Adventure in India
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Trekking in the Indian
For the adventurous mountain trekker, few destinations
are more magnetic than the Himalayas. Their towering peaks
and glaciers represent the ultimate experience in mountaineering,
and for many a journey into the Himalayas is really more
like a pilgrimage.
Three major regions of India
penetrate the Himalayas, all of them exceptionally beautiful.
In the far northwest there is the province of Jammu and Kashmir,
and a gorgeous region known as Ladakh; in the northeast are
the provinces of Sikkim and Arunachal Pradesh. More than
destinations for just mountain climbers, these regions are
culturally rich, often dotted with temples and monasteries.
Those traveling to the Himalayas should keep in mind that
they will generally be at very high elevations, and therefore
prone to the dangers of altitude
sickness. The rule of thumb is to always allow time to adjust to the heights,
taking it slow. Warm clothes are also necessary.
Trekking in Ladakh
One of the most remote
and mythical regions of India, Ladakh is a landscape of unearthly
beauty. Carved through its center by the headwaters of the
Indus River, Ladakh sits high in a Himalayan valley between
the Ladakh and Zaskar ranges, close to the Chinese border.
The wall of the Himalayas blocks precipitation, and the resulting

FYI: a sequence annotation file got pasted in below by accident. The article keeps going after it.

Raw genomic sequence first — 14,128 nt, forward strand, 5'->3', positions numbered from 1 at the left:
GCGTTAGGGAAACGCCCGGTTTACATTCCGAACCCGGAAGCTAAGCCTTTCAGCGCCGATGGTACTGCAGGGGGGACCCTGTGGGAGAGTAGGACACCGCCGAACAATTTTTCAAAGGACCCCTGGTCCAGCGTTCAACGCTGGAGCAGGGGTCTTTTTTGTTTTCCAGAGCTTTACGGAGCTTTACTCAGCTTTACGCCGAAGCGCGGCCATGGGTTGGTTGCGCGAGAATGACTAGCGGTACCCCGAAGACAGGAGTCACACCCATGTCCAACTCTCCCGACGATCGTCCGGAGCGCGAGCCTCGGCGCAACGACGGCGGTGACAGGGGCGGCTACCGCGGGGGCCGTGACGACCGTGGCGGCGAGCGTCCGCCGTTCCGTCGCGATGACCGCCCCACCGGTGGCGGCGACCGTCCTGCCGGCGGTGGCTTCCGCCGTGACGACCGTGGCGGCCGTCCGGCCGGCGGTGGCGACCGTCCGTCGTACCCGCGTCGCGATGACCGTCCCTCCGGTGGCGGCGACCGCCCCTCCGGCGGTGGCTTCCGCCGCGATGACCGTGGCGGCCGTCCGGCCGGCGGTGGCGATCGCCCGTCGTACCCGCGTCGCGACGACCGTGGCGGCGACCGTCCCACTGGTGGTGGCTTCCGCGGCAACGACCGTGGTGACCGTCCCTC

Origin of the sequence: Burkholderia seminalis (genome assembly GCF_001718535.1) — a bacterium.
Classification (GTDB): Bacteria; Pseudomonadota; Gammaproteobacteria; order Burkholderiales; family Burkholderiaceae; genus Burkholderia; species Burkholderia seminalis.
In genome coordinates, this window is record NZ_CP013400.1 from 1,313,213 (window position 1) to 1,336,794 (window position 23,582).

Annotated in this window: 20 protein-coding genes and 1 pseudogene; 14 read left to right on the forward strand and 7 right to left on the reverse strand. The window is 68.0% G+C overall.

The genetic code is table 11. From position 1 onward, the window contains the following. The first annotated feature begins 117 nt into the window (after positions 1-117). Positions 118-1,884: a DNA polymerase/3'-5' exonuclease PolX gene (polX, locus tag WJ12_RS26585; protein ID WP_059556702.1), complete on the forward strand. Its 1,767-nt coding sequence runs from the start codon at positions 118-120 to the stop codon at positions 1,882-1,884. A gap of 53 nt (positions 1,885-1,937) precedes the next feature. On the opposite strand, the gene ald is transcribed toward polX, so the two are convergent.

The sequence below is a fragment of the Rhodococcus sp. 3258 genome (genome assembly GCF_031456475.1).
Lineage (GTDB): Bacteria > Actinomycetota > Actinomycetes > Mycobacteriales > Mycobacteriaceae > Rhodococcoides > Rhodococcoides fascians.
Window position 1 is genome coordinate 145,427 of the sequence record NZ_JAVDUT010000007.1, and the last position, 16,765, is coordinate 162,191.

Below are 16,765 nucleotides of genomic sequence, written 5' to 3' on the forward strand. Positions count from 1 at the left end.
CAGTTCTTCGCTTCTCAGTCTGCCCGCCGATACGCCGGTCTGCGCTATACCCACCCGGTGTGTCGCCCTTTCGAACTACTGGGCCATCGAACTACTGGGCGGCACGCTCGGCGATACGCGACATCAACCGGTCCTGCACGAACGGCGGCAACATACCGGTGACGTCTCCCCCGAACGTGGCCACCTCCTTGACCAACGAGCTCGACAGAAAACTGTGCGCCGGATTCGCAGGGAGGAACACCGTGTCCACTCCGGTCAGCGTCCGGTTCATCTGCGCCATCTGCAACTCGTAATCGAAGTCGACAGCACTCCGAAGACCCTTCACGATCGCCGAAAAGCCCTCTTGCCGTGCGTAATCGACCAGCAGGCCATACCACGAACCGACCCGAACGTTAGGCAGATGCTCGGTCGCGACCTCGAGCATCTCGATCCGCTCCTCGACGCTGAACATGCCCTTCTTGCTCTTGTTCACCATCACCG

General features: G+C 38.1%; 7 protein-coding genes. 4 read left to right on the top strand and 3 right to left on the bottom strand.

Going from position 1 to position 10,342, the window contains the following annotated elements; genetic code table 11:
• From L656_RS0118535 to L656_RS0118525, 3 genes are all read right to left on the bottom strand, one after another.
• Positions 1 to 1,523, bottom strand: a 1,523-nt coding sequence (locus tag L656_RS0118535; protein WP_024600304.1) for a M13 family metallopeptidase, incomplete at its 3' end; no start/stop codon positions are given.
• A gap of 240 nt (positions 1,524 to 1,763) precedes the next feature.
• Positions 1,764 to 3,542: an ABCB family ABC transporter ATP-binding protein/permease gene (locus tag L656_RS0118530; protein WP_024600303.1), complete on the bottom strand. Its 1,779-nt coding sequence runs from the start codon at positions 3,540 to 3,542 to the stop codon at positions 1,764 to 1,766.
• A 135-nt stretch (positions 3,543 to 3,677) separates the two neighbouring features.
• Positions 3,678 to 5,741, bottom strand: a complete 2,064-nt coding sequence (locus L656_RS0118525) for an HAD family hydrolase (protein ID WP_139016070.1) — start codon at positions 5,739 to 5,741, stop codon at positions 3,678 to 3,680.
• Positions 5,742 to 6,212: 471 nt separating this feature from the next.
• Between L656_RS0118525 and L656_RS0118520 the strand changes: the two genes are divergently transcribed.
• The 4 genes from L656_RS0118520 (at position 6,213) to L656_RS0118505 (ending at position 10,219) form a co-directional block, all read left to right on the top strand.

terrain is dry, barren, and poetically austere. Life here
has remained virtually unchanged for thousands of years.
Ladakh's biggest attraction
are its ancient gompas, or Buddhist monasteries, which contain
some of Asia's greatest wonders of gold and tapestry work.
It is possible to stay overnight in some, making a trek in
Ladakh curiously like a sort of pilgrimage. The people of
Ladakh, many of whom are Tibetan refugees, are famous for
their friendliness and hospitality.
For the mountaineer, the nearby
Zaskar range offers some fantastic and challenging hiking
opportunities. A variety of long, mid, and short range treks,
which follow rough trails and pass through some spectacular
high-altitude mountain passes, connect the region's gompas
It is important to note that
visitors to Ladakh should take time to adjust to the high
altitude. Altitude sickness here is very common, and the
best way to avoid it is to do very little for the first couple
of days in the region. Summer is the best time to come, as
heavy winter snows make make it very difficult even to get
Trekking in Darjeeling
Darjeeling sits at the crossroads
of the eastern triangle corridor, a hidden stage of foothills
in a geographical amphitheater that looks up into the mountainous
wonderlands of Nepal, Tibet, and Bhutan. Darjeeling's name
is a variation of Darje Ling, which means "place
of the thunderbolt" in Hindi. According to the Lamaist